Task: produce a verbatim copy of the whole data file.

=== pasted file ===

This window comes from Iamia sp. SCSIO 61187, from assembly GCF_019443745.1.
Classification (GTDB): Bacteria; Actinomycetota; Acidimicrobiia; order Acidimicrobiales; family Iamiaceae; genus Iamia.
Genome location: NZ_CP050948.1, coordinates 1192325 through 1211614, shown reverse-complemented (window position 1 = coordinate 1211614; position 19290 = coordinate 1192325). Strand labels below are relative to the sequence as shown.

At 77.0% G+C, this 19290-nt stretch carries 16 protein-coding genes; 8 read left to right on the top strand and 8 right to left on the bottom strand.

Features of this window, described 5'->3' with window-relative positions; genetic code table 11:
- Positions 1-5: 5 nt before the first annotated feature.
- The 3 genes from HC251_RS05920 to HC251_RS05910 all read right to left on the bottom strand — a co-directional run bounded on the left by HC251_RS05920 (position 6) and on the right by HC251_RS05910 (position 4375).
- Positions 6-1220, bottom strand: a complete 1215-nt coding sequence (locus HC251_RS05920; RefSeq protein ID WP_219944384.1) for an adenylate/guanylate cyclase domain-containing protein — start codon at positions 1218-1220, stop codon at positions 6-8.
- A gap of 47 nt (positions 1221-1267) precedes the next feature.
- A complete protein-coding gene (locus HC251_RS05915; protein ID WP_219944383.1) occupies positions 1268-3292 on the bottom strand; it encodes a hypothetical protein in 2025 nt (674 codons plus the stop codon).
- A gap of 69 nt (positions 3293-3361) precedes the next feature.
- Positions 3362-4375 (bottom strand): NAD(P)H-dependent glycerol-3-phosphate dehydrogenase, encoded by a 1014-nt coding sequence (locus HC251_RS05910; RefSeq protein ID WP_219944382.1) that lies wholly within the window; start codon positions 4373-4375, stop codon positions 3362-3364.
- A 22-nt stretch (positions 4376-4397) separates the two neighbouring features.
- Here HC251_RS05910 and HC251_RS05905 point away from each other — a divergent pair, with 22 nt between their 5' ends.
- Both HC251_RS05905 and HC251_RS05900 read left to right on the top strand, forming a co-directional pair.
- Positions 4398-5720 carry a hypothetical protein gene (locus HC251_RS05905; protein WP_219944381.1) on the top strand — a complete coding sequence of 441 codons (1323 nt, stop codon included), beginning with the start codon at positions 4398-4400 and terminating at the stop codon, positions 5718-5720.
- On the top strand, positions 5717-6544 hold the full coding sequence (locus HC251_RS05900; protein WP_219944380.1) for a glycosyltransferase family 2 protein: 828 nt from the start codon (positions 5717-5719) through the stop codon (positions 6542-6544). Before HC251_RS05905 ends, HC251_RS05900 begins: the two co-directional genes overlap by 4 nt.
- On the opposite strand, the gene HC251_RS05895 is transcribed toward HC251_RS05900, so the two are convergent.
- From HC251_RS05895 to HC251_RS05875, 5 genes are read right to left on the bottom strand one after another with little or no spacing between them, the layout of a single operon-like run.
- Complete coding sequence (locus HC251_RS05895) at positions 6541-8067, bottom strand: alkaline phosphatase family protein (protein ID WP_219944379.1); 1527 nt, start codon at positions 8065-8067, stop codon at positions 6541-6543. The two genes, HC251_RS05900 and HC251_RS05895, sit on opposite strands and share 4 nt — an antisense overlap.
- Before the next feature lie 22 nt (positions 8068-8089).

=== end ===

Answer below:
This window comes from Iamia sp. SCSIO 61187, from assembly GCF_019443745.1.
Classification (GTDB): Bacteria; Actinomycetota; Acidimicrobiia; order Acidimicrobiales; family Iamiaceae; genus Iamia.
Genome location: NZ_CP050948.1, coordinates 1192325 through 1211614, shown reverse-complemented (window position 1 = coordinate 1211614; position 19290 = coordinate 1192325). Strand labels below are relative to the sequence as shown.

At 77.0% G+C, this 19290-nt stretch carries 16 protein-coding genes; 8 read left to right on the top strand and 8 right to left on the bottom strand.

Features of this window, described 5'->3' with window-relative positions; genetic code table 11:
- Positions 1-5: 5 nt before the first annotated feature.
- The 3 genes from HC251_RS05920 to HC251_RS05910 all read right to left on the bottom strand — a co-directional run bounded on the left by HC251_RS05920 (position 6) and on the right by HC251_RS05910 (position 4375).
- Positions 6-1220, bottom strand: a complete 1215-nt coding sequence (locus HC251_RS05920; RefSeq protein ID WP_219944384.1) for an adenylate/guanylate cyclase domain-containing protein — start codon at positions 1218-1220, stop codon at positions 6-8.
- A gap of 47 nt (positions 1221-1267) precedes the next feature.
- A complete protein-coding gene (locus HC251_RS05915; protein ID WP_219944383.1) occupies positions 1268-3292 on the bottom strand; it encodes a hypothetical protein in 2025 nt (674 codons plus the stop codon).
- A gap of 69 nt (positions 3293-3361) precedes the next feature.
- Positions 3362-4375 (bottom strand): NAD(P)H-dependent glycerol-3-phosphate dehydrogenase, encoded by a 1014-nt coding sequence (locus HC251_RS05910; RefSeq protein ID WP_219944382.1) that lies wholly within the window; start codon positions 4373-4375, stop codon positions 3362-3364.
- A 22-nt stretch (positions 4376-4397) separates the two neighbouring features.
- Here HC251_RS05910 and HC251_RS05905 point away from each other — a divergent pair, with 22 nt between their 5' ends.
- Both HC251_RS05905 and HC251_RS05900 read left to right on the top strand, forming a co-directional pair.
- Positions 4398-5720 carry a hypothetical protein gene (locus HC251_RS05905; protein WP_219944381.1) on the top strand — a complete coding sequence of 441 codons (1323 nt, stop codon included), beginning with the start codon at positions 4398-4400 and terminating at the stop codon, positions 5718-5720.
- On the top strand, positions 5717-6544 hold the full coding sequence (locus HC251_RS05900; protein WP_219944380.1) for a glycosyltransferase family 2 protein: 828 nt from the start codon (positions 5717-5719) through the stop codon (positions 6542-6544). Before HC251_RS05905 ends, HC251_RS05900 begins: the two co-directional genes overlap by 4 nt.
- On the opposite strand, the gene HC251_RS05895 is transcribed toward HC251_RS05900, so the two are convergent.
- From HC251_RS05895 to HC251_RS05875, 5 genes are read right to left on the bottom strand one after another with little or no spacing between them, the layout of a single operon-like run.
- Complete coding sequence (locus HC251_RS05895) at positions 6541-8067, bottom strand: alkaline phosphatase family protein (protein ID WP_219944379.1); 1527 nt, start codon at positions 8065-8067, stop codon at positions 6541-6543. The two genes, HC251_RS05900 and HC251_RS05895, sit on opposite strands and share 4 nt — an antisense overlap.
- Before the next feature lie 22 nt (positions 8068-8089).